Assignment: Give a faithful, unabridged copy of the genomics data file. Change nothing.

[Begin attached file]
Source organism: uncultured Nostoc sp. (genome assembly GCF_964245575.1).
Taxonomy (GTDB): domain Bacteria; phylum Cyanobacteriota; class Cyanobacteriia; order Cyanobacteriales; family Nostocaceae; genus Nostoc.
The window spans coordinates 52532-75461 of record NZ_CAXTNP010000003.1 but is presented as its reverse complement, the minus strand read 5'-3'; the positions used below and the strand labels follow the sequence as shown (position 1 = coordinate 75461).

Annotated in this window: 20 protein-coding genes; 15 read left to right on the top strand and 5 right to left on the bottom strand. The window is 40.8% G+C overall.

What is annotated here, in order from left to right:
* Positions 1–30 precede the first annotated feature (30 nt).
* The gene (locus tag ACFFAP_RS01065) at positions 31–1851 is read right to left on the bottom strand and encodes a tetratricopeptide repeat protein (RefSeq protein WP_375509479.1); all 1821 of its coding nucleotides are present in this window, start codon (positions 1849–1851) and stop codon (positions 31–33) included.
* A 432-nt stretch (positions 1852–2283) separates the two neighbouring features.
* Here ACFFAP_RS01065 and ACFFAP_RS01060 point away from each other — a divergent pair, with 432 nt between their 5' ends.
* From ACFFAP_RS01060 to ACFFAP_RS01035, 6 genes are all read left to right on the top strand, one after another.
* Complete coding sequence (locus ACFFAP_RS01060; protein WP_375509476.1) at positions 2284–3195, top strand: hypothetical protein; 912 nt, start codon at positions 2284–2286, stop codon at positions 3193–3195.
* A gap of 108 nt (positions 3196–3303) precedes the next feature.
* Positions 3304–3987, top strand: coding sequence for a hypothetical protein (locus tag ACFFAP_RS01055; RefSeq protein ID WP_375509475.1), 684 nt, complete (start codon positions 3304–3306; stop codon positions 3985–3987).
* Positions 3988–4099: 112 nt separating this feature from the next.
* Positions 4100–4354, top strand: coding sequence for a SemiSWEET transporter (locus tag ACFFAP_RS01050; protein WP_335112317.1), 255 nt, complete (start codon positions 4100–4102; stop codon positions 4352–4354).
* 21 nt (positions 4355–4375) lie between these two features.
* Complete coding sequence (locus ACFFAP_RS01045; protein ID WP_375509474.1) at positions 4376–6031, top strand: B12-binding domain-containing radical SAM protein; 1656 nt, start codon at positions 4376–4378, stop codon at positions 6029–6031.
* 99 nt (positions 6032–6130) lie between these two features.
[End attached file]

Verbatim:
Source organism: uncultured Nostoc sp. (genome assembly GCF_964245575.1).
Taxonomy (GTDB): domain Bacteria; phylum Cyanobacteriota; class Cyanobacteriia; order Cyanobacteriales; family Nostocaceae; genus Nostoc.
The window spans coordinates 52532-75461 of record NZ_CAXTNP010000003.1 but is presented as its reverse complement, the minus strand read 5'-3'; the positions used below and the strand labels follow the sequence as shown (position 1 = coordinate 75461).

Annotated in this window: 20 protein-coding genes; 15 read left to right on the top strand and 5 right to left on the bottom strand. The window is 40.8% G+C overall.

What is annotated here, in order from left to right:
* Positions 1–30 precede the first annotated feature (30 nt).
* The gene (locus tag ACFFAP_RS01065) at positions 31–1851 is read right to left on the bottom strand and encodes a tetratricopeptide repeat protein (RefSeq protein WP_375509479.1); all 1821 of its coding nucleotides are present in this window, start codon (positions 1849–1851) and stop codon (positions 31–33) included.
* A 432-nt stretch (positions 1852–2283) separates the two neighbouring features.
* Here ACFFAP_RS01065 and ACFFAP_RS01060 point away from each other — a divergent pair, with 432 nt between their 5' ends.
* From ACFFAP_RS01060 to ACFFAP_RS01035, 6 genes are all read left to right on the top strand, one after another.
* Complete coding sequence (locus ACFFAP_RS01060; protein WP_375509476.1) at positions 2284–3195, top strand: hypothetical protein; 912 nt, start codon at positions 2284–2286, stop codon at positions 3193–3195.
* A gap of 108 nt (positions 3196–3303) precedes the next feature.
* Positions 3304–3987, top strand: coding sequence for a hypothetical protein (locus tag ACFFAP_RS01055; RefSeq protein ID WP_375509475.1), 684 nt, complete (start codon positions 3304–3306; stop codon positions 3985–3987).
* Positions 3988–4099: 112 nt separating this feature from the next.
* Positions 4100–4354, top strand: coding sequence for a SemiSWEET transporter (locus tag ACFFAP_RS01050; protein WP_335112317.1), 255 nt, complete (start codon positions 4100–4102; stop codon positions 4352–4354).
* 21 nt (positions 4355–4375) lie between these two features.
* Complete coding sequence (locus ACFFAP_RS01045; protein ID WP_375509474.1) at positions 4376–6031, top strand: B12-binding domain-containing radical SAM protein; 1656 nt, start codon at positions 4376–4378, stop codon at positions 6029–6031.
* 99 nt (positions 6032–6130) lie between these two features.